Three modes of DNA replication take place in the papillomavirus life cycle: initial DNA amplification, maintenance replication and vegetative replication. After initial uptake of the virus, the virion particle is uncoated and the genome transported to the nucleus of the basal cell where it is presumed to be amplified to a low copy number (Zhou et al., 1995). Presumably, a low level of the E1 and E2 proteins must be expressed early after infection since there is no evidence that they are in the viral particle. Most experimental studies have examined transient DNA replication in cultured cells, a system that is probably most analogous to this initial amplification stage and which requires the E1 and E2 proteins and the viral replication origin (Ustav and Stenlund, 1991a; Ustav and Stenlund, 1991a).


Stable episomal maintenance is the second stage of papillomavirus DNA replication;

In a papilloma, the infected basal cells proliferate and maintain low levels of extra chromosomal viral DNA. The genomes of papillomaviruses can also be stably maintained as high copy number extra chromosomal elements in cell lines (Law et al., 1981) and within these lines the viral genomes replicate in synchrony with cellular DNA. The viral genome copy number remains constant overall but the genomes are replicated by a random choice mechanism (Gilbert and Cohen, 1987; Ravnan et al., 1992). Long term, stable maintenance of papillomavirus-derived plasmids requires expression of the E1 and E2 proteins, the replication origin and a region from the LCR, that has been designated a minichromosome maintenance element (MME) (Piirsoo et al., 1996). This element contains multiple high affinity E2 binding sites. Recent studies have shown that both the BPV1 E2 transactivator protein and BPV genomes are associated with cellular chromosomes at mitosis (Skiadopoulos and McBride, 1998; Lehman and Botchan, 1998). This could be the mechanism by which approximately equal numbers of viral genomes are segregated to daughter cells at cell division to ensure that all basal cells of a papilloma contain viral DNA.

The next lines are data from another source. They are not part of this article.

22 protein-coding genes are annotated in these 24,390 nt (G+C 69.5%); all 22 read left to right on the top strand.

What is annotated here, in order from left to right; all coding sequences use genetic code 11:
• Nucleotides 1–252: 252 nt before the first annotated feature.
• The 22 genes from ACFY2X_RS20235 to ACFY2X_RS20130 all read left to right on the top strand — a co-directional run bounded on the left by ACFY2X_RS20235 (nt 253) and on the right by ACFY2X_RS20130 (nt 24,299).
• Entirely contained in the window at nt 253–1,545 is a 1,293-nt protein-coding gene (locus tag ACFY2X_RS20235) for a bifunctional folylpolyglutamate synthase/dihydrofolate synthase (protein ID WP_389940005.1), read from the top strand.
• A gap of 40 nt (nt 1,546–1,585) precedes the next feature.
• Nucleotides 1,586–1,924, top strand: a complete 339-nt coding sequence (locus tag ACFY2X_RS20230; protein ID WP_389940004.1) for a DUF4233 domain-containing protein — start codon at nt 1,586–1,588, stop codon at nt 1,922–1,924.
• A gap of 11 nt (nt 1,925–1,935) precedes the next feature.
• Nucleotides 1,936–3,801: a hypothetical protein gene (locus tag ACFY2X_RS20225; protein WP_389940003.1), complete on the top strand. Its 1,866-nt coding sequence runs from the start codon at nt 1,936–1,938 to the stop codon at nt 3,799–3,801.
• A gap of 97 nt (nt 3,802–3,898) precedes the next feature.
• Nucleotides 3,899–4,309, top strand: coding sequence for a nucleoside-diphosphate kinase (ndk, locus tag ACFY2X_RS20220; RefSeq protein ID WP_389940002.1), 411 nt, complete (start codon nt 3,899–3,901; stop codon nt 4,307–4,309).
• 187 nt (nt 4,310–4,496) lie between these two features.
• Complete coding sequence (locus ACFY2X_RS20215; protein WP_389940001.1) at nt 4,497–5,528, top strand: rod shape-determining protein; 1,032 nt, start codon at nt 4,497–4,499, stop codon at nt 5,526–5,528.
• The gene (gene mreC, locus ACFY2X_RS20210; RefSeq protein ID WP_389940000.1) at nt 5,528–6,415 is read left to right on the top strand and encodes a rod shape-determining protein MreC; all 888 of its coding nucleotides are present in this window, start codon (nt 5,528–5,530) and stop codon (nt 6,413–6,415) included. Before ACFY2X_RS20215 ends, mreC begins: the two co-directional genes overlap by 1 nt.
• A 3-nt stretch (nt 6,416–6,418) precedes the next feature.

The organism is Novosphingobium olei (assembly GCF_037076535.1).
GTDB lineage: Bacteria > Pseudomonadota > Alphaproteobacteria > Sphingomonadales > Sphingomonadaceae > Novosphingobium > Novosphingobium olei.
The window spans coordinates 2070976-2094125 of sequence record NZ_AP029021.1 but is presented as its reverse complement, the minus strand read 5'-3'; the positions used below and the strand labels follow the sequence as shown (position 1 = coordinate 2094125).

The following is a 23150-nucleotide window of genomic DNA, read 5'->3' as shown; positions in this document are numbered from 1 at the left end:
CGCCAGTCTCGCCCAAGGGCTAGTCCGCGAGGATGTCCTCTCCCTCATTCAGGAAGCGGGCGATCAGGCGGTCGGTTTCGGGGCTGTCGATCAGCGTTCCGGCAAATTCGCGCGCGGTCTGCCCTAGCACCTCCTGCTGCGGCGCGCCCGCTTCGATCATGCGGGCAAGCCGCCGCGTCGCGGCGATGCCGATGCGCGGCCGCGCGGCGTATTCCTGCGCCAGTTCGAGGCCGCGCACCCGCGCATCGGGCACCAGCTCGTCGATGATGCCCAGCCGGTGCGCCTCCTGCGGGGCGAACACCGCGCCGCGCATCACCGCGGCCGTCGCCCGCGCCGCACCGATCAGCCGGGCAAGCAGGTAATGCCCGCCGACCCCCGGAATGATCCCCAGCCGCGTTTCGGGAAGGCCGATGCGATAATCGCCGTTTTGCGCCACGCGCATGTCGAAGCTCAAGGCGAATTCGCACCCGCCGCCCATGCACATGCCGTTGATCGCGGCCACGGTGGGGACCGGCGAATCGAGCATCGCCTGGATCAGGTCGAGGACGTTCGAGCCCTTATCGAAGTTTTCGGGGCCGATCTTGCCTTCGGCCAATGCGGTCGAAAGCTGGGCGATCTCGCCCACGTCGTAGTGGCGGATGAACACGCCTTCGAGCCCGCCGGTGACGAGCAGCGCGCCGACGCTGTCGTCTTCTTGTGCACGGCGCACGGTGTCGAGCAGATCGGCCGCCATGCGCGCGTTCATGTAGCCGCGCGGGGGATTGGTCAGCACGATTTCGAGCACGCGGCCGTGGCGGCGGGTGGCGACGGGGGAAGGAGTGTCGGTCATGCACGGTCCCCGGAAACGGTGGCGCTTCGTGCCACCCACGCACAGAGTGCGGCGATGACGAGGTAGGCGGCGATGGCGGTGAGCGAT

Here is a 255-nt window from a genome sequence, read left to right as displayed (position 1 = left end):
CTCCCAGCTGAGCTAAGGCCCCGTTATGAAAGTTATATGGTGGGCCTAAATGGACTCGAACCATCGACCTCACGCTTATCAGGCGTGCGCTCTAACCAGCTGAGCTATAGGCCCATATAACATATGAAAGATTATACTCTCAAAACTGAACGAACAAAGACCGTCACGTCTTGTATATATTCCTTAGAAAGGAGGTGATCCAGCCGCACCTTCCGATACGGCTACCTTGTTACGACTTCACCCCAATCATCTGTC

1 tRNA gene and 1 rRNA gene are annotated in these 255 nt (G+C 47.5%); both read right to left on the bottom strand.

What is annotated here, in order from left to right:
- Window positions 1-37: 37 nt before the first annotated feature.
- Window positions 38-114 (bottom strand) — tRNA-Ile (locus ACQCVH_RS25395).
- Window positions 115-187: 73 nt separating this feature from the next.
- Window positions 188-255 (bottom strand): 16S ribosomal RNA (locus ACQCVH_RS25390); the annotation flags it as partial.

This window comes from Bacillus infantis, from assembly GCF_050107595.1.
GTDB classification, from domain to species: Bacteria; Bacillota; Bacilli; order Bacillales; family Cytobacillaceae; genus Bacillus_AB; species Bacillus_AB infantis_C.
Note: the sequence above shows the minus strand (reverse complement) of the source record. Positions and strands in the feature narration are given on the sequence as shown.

The third stage of viral replication is vegetative DNA replication, which is required to generate progeny virus. Vegetative DNA replication only occurs as the basal cells of a papilloma migrate upwards and differentiate in the stratum spinosum layer. Increased expression of the E2 proteins also occurs in the stratum spinosum and may be important for amplification of viral DNA (Burnett et al., 1990). The E2 protein is important for initiation of viral DNA replication but it has also been shown that HPV-31 E2 can arrest cells in S phase (Frattini et al., 1997). Clearly this could be important for vegetative replication by allowing sustained synthesis of viral DNA. There appears to be a switch from bidirectional theta replication in the maintenance stage of replication to a rolling circle mode in the vegetative stage (Flores and Lambert, 1997). Little else is known about vegetative viral DNA replication because of the requirement for terminally differentiating keratinocytes and difficulties in reproducing these conditions in a culture system. However, great advances are being made by replicating papilloma viruses in organotypic raft cultures and in xenografts of mice and these systems are proving to be very useful in studying the entire viral life cycle (reviewed in Meyers and Laimins, 1994).